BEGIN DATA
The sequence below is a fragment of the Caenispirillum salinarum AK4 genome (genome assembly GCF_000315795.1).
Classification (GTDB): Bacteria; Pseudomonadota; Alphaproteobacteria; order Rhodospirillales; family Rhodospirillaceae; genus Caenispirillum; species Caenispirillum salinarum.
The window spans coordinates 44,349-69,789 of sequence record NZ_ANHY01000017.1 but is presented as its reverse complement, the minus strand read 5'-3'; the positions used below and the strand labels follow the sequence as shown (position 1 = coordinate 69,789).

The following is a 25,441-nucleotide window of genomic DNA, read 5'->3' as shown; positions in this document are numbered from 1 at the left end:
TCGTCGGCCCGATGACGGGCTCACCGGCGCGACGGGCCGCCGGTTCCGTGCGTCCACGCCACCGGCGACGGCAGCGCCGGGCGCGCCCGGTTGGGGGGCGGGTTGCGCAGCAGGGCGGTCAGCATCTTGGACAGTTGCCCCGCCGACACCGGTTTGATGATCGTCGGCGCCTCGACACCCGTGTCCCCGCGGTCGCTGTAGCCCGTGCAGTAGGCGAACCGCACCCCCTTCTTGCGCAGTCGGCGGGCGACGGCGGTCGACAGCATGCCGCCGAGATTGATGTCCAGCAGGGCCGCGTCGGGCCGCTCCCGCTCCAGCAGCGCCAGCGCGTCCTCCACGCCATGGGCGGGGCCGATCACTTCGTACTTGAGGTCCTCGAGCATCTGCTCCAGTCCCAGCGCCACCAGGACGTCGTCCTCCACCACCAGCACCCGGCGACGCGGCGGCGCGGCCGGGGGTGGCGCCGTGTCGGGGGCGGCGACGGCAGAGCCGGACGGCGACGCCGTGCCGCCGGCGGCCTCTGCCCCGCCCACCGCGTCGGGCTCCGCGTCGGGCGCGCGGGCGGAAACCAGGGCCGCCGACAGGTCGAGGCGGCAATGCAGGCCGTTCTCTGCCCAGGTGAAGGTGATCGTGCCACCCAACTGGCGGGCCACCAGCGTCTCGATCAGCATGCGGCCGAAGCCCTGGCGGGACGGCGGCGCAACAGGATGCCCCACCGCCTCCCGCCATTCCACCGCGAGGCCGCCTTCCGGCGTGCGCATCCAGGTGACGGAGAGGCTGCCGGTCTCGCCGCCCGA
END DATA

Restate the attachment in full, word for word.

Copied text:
The sequence below is a fragment of the Caenispirillum salinarum AK4 genome (genome assembly GCF_000315795.1).
Classification (GTDB): Bacteria; Pseudomonadota; Alphaproteobacteria; order Rhodospirillales; family Rhodospirillaceae; genus Caenispirillum; species Caenispirillum salinarum.
The window spans coordinates 44,349-69,789 of sequence record NZ_ANHY01000017.1 but is presented as its reverse complement, the minus strand read 5'-3'; the positions used below and the strand labels follow the sequence as shown (position 1 = coordinate 69,789).

The following is a 25,441-nucleotide window of genomic DNA, read 5'->3' as shown; positions in this document are numbered from 1 at the left end:
TCGTCGGCCCGATGACGGGCTCACCGGCGCGACGGGCCGCCGGTTCCGTGCGTCCACGCCACCGGCGACGGCAGCGCCGGGCGCGCCCGGTTGGGGGGCGGGTTGCGCAGCAGGGCGGTCAGCATCTTGGACAGTTGCCCCGCCGACACCGGTTTGATGATCGTCGGCGCCTCGACACCCGTGTCCCCGCGGTCGCTGTAGCCCGTGCAGTAGGCGAACCGCACCCCCTTCTTGCGCAGTCGGCGGGCGACGGCGGTCGACAGCATGCCGCCGAGATTGATGTCCAGCAGGGCCGCGTCGGGCCGCTCCCGCTCCAGCAGCGCCAGCGCGTCCTCCACGCCATGGGCGGGGCCGATCACTTCGTACTTGAGGTCCTCGAGCATCTGCTCCAGTCCCAGCGCCACCAGGACGTCGTCCTCCACCACCAGCACCCGGCGACGCGGCGGCGCGGCCGGGGGTGGCGCCGTGTCGGGGGCGGCGACGGCAGAGCCGGACGGCGACGCCGTGCCGCCGGCGGCCTCTGCCCCGCCCACCGCGTCGGGCTCCGCGTCGGGCGCGCGGGCGGAAACCAGGGCCGCCGACAGGTCGAGGCGGCAATGCAGGCCGTTCTCTGCCCAGGTGAAGGTGATCGTGCCACCCAACTGGCGGGCCACCAGCGTCTCGATCAGCATGCGGCCGAAGCCCTGGCGGGACGGCGGCGCAACAGGATGCCCCACCGCCTCCCGCCATTCCACCGCGAGGCCGCCTTCCGGCGTGCGCATCCAGGTGACGGAGAGGCTGCCGGTCTCGCCGCCCGA